So she became a certified diabetes instructor. She met a nurse and a dietitian who were as driven about the issue as she was, and together they launched the Diabetes Center of Western Massachusetts. “It was a fantastic opportunity from a business perspective, but it was very time-consuming.”

After three years, a different opportunity opened up at WNEU — this one as a clinical assistant professor of Pharmacy Practice. “I enjoy educating, and I really wanted to educate students. The teachers there made a tremendous difference in my life. Now I can give back what was given to me.”

Meanwhile, Collier established diabetes pharmacy clinics at two Veterans Affairs healthcare systems, in Springfield and Leeds, the success of which was recognized by the American College of Clinical Pharmacists in its Ambulatory Care Survival Guide. She also received a grant from the National Assoc. of Chain Drug Stores to provide community health screenings for the public, and she’s a founding member of the West Local Networking Group, a local chapter of the American Assoc. of Diabetes Educators.

“I’m passionate about working one-on-one with patients, focusing on chronic disease management and the pharmacist’s role in it,” said Collier, a native of Poland. “It’s not just medication dispensing, but re-education for chronic disease management. There’s a lack of education out there, and the pharmacist can provide that link between provider and patient.”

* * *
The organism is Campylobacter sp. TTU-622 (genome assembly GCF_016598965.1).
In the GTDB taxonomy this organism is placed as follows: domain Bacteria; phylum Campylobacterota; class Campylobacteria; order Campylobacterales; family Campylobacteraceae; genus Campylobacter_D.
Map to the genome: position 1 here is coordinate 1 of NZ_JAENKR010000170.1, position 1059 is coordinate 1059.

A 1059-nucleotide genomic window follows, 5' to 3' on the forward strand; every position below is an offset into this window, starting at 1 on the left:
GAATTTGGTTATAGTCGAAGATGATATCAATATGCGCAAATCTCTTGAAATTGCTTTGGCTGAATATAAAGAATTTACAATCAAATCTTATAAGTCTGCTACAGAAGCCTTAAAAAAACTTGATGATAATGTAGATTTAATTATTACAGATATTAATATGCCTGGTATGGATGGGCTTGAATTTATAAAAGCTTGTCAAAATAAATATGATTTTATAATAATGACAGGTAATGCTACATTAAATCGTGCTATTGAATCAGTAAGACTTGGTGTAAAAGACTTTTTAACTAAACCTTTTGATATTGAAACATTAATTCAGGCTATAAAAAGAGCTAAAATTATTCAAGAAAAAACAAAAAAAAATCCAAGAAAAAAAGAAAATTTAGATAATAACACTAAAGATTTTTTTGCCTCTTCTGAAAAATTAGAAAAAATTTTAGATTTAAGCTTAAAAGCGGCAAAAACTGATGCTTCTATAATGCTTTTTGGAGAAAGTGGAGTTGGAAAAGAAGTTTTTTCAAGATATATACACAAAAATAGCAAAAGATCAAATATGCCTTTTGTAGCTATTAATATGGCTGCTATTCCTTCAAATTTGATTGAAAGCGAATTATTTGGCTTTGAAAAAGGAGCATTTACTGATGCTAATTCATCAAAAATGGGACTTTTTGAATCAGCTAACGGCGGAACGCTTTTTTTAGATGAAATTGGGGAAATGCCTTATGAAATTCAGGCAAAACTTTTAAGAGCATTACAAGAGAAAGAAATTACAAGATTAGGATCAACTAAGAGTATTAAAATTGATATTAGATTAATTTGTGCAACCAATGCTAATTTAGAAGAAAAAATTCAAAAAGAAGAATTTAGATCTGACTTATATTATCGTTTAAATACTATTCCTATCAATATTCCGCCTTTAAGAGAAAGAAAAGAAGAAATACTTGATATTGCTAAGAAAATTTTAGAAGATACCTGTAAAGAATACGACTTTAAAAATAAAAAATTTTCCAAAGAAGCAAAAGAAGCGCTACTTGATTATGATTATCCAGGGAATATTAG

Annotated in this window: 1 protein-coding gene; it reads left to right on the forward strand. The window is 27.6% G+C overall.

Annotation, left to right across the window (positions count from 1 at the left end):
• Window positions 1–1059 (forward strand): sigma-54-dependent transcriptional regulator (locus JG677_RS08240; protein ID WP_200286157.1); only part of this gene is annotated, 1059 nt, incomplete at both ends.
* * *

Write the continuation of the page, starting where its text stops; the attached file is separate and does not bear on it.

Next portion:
— Joseph Bednar

40 Under 40 The Class of 2014
Owner and Performance Coach, Continuum Performance Center, age 32

Geoff-Sullivan-01Geoff Sullivan is all about performance. It’s in his title and his company’s name, after all. But it took a few career stops before he set his eyes on his most challenging goal — entrepreneurship.

After studying exercise science at UMass Amherst, and a stint in the Corporate Wellness division of Yankee Candle, he became a fitness director for Healthtrax. At the time, Healthtrax was partnering with Altheus, an innovative business model for personal coaching. “I loved what they brought to the table,” he said.

In fact, he assisted in implementing the Altheus model in 12 Healthtrax facilities in seven states, growing fitness-related revenues by more than 600% in the process. He also created and implemented what’s known as the Small Group Coaching model in 15 facilities.

Eventually, he felt like he could bring his skills and knowledge to his own enterprise, so he left Healthtrax and opened Continuum Performance Center in East Longmeadow in 2011. It proved to be a smart decision, as the business has quadrupled in size since then.